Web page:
Through April 20, 2021, Experian, TransUnion and Equifax will offer all U.S. consumers free weekly credit reports through AnnualCreditReport.com to help you protect your financial health during the sudden and unprecedented hardship caused by COVID-19.
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Bankruptcy is a difficult legal process that can have a severe, negative impact on your credit. But the good news is, no matter how much damage is done to your credit, it won't last forever.
Bankruptcy stays on your credit report for seven or 10 years, but its impact lessens as time passes. In the meantime, you can start improving your credit right away by taking some proactive steps.
Practice Good Credit Habits
Practicing good financial habits is the key to building excellent credit after a bankruptcy. When you stick to these principles, your credit can recover from any setback:
- Make all debt payments on time. Payment history is the single biggest factor in determining your credit scores. When you make credit card and loan payments on time, you add new, positive information to your credit reports. This helps build up your scores and shows future creditors that you're a reliable borrower.
- Stay on top of bills. Timely payments of household bills like cellphone and utility accounts help you avoid late fees and prevent accounts from going to collections, where they can damage your credit. Now, on-time payments of your cellphone, utility and even your video streaming and cable bills can actually help you build up your credit scores with Experian Boost™† . This free service gives you credit for on-time monthly payments that previously couldn't help your credit, often resulting in an instant increase to your Experian FICO® Score☉ .
- Avoid using plastic. Having a credit card and making your monthly payments is a great way to build credit. But contrary to popular myth, carrying a balance on your card isn't necessary to maintain good credit. In fact, one of the best and quickest ways to build good credit is to pay off your credit card balances—and continue paying them off, in full, every month.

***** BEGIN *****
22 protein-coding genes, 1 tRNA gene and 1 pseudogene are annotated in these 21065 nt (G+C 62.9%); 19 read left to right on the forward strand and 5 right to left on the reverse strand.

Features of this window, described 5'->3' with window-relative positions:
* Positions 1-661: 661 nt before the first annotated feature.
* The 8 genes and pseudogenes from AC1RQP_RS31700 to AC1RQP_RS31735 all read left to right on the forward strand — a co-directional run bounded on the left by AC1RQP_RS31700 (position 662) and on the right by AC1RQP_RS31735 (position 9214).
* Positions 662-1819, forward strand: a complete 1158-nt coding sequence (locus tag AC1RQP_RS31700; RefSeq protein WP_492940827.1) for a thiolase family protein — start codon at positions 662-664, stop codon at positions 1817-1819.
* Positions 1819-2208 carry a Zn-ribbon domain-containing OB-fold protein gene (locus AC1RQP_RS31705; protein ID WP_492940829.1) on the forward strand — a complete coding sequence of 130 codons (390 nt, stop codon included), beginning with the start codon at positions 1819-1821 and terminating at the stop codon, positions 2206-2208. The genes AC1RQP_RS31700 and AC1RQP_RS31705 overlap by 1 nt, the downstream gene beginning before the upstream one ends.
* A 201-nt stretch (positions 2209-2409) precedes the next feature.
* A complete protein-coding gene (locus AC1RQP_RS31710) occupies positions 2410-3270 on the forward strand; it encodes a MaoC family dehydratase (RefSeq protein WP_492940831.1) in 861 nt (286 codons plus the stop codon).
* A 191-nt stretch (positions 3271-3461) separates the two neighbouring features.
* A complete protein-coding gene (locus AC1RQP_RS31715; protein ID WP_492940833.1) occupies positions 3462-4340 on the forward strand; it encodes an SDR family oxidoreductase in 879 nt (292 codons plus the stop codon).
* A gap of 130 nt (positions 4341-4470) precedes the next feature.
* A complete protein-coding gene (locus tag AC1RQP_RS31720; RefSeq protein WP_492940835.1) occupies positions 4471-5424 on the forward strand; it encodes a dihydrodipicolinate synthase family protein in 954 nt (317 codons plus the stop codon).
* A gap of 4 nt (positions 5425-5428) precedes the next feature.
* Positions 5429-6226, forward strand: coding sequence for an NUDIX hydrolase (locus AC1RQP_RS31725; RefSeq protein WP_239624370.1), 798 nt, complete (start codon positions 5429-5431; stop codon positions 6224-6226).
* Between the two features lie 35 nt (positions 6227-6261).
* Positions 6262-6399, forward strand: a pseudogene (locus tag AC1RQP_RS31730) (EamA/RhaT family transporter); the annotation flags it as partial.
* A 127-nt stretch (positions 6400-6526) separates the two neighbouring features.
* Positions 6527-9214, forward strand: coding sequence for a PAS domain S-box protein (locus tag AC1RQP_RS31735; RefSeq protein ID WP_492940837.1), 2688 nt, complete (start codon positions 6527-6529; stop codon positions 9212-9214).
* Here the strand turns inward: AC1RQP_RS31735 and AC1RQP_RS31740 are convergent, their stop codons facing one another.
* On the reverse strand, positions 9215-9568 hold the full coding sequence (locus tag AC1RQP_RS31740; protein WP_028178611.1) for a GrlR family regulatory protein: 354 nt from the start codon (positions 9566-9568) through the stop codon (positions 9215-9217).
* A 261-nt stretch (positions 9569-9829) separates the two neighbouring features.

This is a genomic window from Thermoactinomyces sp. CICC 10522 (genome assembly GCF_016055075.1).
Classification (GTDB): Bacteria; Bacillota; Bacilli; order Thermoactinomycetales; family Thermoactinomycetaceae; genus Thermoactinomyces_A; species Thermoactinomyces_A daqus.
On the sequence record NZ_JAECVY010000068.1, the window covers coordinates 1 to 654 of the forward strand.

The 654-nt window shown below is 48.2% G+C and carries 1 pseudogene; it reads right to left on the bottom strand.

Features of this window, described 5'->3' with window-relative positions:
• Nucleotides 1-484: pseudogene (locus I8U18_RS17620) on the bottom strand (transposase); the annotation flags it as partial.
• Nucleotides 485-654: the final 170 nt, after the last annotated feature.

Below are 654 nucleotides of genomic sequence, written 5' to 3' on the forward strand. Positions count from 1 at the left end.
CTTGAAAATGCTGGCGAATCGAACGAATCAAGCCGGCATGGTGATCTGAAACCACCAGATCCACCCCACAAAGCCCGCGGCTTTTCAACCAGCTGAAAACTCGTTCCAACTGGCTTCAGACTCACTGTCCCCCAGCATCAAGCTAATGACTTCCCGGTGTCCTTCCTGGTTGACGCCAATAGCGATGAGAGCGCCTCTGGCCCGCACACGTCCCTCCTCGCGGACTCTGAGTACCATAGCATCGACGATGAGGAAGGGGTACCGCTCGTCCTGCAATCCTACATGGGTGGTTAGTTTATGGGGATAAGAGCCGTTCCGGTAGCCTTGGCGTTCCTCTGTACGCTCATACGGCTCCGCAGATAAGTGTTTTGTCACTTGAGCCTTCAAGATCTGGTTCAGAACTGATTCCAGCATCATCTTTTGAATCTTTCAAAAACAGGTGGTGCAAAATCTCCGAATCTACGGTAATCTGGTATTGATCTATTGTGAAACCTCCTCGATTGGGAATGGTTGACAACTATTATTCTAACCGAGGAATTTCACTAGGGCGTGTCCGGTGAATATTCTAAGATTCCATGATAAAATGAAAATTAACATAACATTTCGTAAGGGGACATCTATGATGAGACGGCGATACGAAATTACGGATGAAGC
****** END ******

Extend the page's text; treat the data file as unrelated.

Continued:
- Save for emergencies. When you don't have money in savings, a small but unexpected expense can throw your finances out of whack, tempting you to take on new debt or skip bill payments. Even if you can't afford to put tons of money into an emergency savings fund, start by working towards a goal that's achievable for you, like saving one month's rent. The best way to get started is to automatically set aside a little bit of cash from every paycheck.
- Give it time. When it comes to credit, quick fixes tend to cause more problems than they solve. Credit repair companies claim they can repair your credit fast, but their solution comes with a price tag and may include big risks. At the end of the day, the cheapest and most effective way to improve your credit is to work on it yourself.
Apply for a Secured Credit Card
After a bankruptcy, it may be difficult to get approved for new loans or credit cards. But having open credit accounts helps you to rebuild your credit. So what do you do?
Secured credit cards are a great way to get started. You don't need good credit to qualify for a secured credit card. Instead, you qualify by making a deposit that the creditor can keep if you stop making payments on the account. Here are a few key features to look for in a secured card: